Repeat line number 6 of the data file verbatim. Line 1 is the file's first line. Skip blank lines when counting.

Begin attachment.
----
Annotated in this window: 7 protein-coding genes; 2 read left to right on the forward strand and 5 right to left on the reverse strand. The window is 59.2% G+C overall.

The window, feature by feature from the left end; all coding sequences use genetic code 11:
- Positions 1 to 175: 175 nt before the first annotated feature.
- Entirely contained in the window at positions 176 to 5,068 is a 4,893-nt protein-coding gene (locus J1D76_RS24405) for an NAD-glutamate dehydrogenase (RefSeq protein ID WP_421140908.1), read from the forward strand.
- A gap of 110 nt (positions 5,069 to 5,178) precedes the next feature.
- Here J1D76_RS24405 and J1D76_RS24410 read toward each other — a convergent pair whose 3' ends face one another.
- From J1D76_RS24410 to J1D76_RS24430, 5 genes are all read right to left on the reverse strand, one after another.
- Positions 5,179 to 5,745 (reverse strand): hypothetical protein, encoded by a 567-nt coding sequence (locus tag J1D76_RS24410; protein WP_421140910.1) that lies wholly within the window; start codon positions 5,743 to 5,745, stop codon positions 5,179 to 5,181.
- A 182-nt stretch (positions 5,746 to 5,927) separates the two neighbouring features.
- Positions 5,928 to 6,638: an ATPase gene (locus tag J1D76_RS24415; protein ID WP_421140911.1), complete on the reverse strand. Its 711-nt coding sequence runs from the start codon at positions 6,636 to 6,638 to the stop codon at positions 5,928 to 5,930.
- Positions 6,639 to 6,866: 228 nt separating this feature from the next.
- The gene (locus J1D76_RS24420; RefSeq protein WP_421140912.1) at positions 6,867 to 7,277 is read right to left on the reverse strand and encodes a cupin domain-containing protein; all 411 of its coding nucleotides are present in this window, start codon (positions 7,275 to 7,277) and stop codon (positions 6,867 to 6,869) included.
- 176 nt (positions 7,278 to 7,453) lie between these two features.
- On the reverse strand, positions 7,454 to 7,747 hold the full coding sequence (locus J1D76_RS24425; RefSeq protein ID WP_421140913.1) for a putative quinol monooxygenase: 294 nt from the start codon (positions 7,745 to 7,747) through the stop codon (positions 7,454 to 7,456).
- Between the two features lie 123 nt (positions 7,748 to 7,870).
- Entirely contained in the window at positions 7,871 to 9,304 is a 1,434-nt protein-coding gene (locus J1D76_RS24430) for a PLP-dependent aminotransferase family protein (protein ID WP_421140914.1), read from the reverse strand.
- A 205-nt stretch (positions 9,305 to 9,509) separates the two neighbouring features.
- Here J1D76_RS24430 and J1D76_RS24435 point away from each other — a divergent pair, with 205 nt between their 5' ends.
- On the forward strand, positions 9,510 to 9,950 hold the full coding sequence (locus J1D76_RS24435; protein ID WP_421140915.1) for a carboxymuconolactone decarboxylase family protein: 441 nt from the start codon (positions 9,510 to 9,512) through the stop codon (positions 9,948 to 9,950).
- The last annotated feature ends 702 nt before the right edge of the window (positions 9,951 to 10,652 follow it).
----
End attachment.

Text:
- Here J1D76_RS24405 and J1D76_RS24410 read toward each other — a convergent pair whose 3' ends face one another.